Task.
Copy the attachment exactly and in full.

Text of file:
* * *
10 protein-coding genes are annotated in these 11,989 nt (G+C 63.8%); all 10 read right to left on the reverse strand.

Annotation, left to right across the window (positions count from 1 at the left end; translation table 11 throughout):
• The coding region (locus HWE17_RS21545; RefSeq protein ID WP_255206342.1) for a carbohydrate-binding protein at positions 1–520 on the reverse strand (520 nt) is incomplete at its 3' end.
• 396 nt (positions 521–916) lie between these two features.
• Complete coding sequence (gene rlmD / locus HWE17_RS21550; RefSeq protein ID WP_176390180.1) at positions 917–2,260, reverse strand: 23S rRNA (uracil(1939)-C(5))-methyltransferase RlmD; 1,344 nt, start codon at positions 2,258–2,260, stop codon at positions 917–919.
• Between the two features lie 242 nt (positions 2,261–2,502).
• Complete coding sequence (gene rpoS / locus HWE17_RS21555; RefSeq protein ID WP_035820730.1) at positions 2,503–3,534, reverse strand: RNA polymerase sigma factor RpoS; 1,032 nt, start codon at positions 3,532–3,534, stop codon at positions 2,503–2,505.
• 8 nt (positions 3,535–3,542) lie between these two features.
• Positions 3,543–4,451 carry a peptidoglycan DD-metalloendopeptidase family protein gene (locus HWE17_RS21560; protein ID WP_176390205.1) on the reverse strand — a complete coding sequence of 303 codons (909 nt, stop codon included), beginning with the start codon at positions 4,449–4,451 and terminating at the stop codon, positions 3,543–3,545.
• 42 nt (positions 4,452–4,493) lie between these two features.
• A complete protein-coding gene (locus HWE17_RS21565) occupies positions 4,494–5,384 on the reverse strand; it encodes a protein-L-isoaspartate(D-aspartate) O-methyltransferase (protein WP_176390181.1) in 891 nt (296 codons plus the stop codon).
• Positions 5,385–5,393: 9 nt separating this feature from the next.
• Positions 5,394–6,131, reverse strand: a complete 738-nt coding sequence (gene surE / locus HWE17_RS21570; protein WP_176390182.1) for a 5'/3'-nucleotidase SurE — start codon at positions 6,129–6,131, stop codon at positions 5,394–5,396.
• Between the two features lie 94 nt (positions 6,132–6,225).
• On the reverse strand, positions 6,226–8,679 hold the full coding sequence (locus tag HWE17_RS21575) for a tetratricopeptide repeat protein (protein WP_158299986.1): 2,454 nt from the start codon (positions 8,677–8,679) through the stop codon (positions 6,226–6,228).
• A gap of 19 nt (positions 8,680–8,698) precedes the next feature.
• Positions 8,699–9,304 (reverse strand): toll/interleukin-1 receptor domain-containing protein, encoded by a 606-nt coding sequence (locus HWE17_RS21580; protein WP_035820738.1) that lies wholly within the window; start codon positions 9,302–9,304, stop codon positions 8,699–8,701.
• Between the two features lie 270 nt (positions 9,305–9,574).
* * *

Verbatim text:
10 protein-coding genes are annotated in these 11,989 nt (G+C 63.8%); all 10 read right to left on the reverse strand.

Annotation, left to right across the window (positions count from 1 at the left end; translation table 11 throughout):
• The coding region (locus HWE17_RS21545; RefSeq protein ID WP_255206342.1) for a carbohydrate-binding protein at positions 1–520 on the reverse strand (520 nt) is incomplete at its 3' end.
• 396 nt (positions 521–916) lie between these two features.
• Complete coding sequence (gene rlmD / locus HWE17_RS21550; RefSeq protein ID WP_176390180.1) at positions 917–2,260, reverse strand: 23S rRNA (uracil(1939)-C(5))-methyltransferase RlmD; 1,344 nt, start codon at positions 2,258–2,260, stop codon at positions 917–919.
• Between the two features lie 242 nt (positions 2,261–2,502).
• Complete coding sequence (gene rpoS / locus HWE17_RS21555; RefSeq protein ID WP_035820730.1) at positions 2,503–3,534, reverse strand: RNA polymerase sigma factor RpoS; 1,032 nt, start codon at positions 3,532–3,534, stop codon at positions 2,503–2,505.
• 8 nt (positions 3,535–3,542) lie between these two features.
• Positions 3,543–4,451 carry a peptidoglycan DD-metalloendopeptidase family protein gene (locus HWE17_RS21560; protein ID WP_176390205.1) on the reverse strand — a complete coding sequence of 303 codons (909 nt, stop codon included), beginning with the start codon at positions 4,449–4,451 and terminating at the stop codon, positions 3,543–3,545.
• 42 nt (positions 4,452–4,493) lie between these two features.
• A complete protein-coding gene (locus HWE17_RS21565) occupies positions 4,494–5,384 on the reverse strand; it encodes a protein-L-isoaspartate(D-aspartate) O-methyltransferase (protein WP_176390181.1) in 891 nt (296 codons plus the stop codon).
• Positions 5,385–5,393: 9 nt separating this feature from the next.
• Positions 5,394–6,131, reverse strand: a complete 738-nt coding sequence (gene surE / locus HWE17_RS21570; protein WP_176390182.1) for a 5'/3'-nucleotidase SurE — start codon at positions 6,129–6,131, stop codon at positions 5,394–5,396.
• Between the two features lie 94 nt (positions 6,132–6,225).
• On the reverse strand, positions 6,226–8,679 hold the full coding sequence (locus tag HWE17_RS21575) for a tetratricopeptide repeat protein (protein WP_158299986.1): 2,454 nt from the start codon (positions 8,677–8,679) through the stop codon (positions 6,226–6,228).
• A gap of 19 nt (positions 8,680–8,698) precedes the next feature.
• Positions 8,699–9,304 (reverse strand): toll/interleukin-1 receptor domain-containing protein, encoded by a 606-nt coding sequence (locus HWE17_RS21580; protein WP_035820738.1) that lies wholly within the window; start codon positions 9,302–9,304, stop codon positions 8,699–8,701.
• Between the two features lie 270 nt (positions 9,305–9,574).